For more information about the C++ SDK, check out the C/C++ guides.

C++ Stack

On the right column of the stack diagram above is the C++ portion of Rhino. The C++ stack allows us - as well as third-party plugin developers - to write Rhino plugins using the same C++ SDK that we use to develop Rhino itself. Note that you cannot author Grasshopper components using C++.

C++ Plugins

On top of the C++ SDK are C++ plugins. Many features that ship with Rhino, including some Commands, File I/O, Renderers are actually C++ plugins. There are also dozens of third-party C++ plugins, like VisualARQ by Asuni, RhinoCAM by MecSoft, and V-Ray by Chaos Software.

For more information about the C++ SDK, check out the C/C++ guides.


One of the C++ plugins we ship with Rhino is RhinoScript. RhinoScript exposes a useful subset of Rhino’s SDK via VBScript - a widely used and popular scripting language. RhinoScript gives you access not only to Rhino, but to any other COM object on Windows.

For more information, see the RhinoScript guides, and more specifically the What are VBScript and RhinoScript? guide.

.NET Stack

The .NET SDK is represented here in three layers:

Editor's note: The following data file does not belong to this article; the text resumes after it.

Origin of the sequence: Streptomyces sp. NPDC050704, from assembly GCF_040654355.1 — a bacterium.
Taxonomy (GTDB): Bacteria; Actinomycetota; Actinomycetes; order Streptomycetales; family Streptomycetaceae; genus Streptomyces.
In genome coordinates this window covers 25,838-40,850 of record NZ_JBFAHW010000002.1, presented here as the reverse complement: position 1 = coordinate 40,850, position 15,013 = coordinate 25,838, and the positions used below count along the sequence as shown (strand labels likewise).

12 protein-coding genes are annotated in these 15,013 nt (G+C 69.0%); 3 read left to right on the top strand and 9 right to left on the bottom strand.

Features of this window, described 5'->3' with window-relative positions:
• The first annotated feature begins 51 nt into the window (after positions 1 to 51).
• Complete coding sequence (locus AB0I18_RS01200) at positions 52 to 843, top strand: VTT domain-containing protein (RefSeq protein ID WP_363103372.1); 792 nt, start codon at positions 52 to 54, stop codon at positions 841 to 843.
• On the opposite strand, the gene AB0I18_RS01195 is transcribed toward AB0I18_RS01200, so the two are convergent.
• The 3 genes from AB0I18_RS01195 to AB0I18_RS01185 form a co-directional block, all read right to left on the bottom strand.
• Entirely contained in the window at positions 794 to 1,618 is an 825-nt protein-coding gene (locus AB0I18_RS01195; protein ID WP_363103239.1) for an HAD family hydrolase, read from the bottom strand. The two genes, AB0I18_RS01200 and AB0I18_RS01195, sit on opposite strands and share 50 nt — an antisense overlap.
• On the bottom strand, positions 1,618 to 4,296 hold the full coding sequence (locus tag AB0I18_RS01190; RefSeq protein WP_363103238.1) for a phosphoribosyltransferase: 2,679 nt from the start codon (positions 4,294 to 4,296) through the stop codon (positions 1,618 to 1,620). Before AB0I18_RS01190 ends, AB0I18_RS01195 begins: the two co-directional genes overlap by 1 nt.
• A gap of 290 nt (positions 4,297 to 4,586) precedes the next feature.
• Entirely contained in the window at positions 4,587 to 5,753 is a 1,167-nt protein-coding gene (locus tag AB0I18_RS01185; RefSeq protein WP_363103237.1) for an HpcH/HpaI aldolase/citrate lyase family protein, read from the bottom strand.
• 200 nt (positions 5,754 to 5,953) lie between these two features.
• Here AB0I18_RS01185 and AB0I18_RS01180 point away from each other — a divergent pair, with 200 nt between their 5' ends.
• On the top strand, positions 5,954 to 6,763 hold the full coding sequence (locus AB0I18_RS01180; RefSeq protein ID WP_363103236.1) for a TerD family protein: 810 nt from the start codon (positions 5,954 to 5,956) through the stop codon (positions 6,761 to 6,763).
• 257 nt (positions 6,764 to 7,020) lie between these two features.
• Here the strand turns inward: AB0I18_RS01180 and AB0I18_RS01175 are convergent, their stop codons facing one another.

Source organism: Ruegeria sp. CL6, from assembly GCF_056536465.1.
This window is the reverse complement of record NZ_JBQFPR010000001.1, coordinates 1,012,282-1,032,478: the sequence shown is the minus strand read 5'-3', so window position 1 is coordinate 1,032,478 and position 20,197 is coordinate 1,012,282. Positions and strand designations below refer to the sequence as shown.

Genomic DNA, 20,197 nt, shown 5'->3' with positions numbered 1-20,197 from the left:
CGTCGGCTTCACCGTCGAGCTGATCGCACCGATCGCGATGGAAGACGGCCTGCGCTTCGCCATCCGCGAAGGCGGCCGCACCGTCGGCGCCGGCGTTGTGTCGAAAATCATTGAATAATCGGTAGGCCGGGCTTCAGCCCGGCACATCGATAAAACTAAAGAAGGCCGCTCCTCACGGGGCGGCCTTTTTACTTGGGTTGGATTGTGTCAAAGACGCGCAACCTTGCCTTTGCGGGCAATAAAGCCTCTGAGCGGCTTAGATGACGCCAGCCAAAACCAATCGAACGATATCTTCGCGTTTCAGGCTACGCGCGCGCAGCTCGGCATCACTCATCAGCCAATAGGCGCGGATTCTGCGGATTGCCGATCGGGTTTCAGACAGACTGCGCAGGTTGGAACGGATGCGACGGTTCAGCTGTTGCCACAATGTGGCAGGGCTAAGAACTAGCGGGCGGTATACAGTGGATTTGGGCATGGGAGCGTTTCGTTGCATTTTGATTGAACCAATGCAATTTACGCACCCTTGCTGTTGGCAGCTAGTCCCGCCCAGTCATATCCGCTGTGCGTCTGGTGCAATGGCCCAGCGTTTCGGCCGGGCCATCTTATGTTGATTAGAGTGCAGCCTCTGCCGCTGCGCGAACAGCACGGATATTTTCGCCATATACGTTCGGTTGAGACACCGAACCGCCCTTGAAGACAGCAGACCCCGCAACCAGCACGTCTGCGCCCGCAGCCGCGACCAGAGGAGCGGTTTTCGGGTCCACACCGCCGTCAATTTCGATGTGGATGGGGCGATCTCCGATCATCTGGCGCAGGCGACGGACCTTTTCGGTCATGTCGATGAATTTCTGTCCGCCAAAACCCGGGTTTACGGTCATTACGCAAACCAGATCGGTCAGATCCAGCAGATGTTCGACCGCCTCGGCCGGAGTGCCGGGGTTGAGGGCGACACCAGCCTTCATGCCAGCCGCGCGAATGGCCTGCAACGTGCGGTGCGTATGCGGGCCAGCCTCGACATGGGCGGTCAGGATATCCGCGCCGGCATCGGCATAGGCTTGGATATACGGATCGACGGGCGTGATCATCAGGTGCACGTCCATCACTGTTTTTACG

• C API
  • .NET Framework
  • RhinoCommon
  • Eto


A straight C API wraps the C++ SDK, allowing us to Platform Invoke (P/Invoke) into the C++ SDK, forming a bridge between the native C++ code and the managed .NET layers.

.NET Framework

Microsoft develops the .NET Framework. .NET makes it possible to write plugins in C#, F#, VB.NET, and any other language that compiles down to Microsoft’s IL.

The Microsoft .NET framework ships with Windows.

In Rhino for Mac product, we embed the Mono Runtime, a partial cross-platform implementation of the .NET Runtime.

For more information about .NET and how it relates to Rhino development, see the What are Mono & Xamarin?.


RhinoCommon is our .NET SDK for Rhino, built atop the portions of the .NET framework that are common on both Windows and macOS (via Mono). RhinoCommon allows developers to run .NET code on both Rhino for Windows and Rhino for Mac.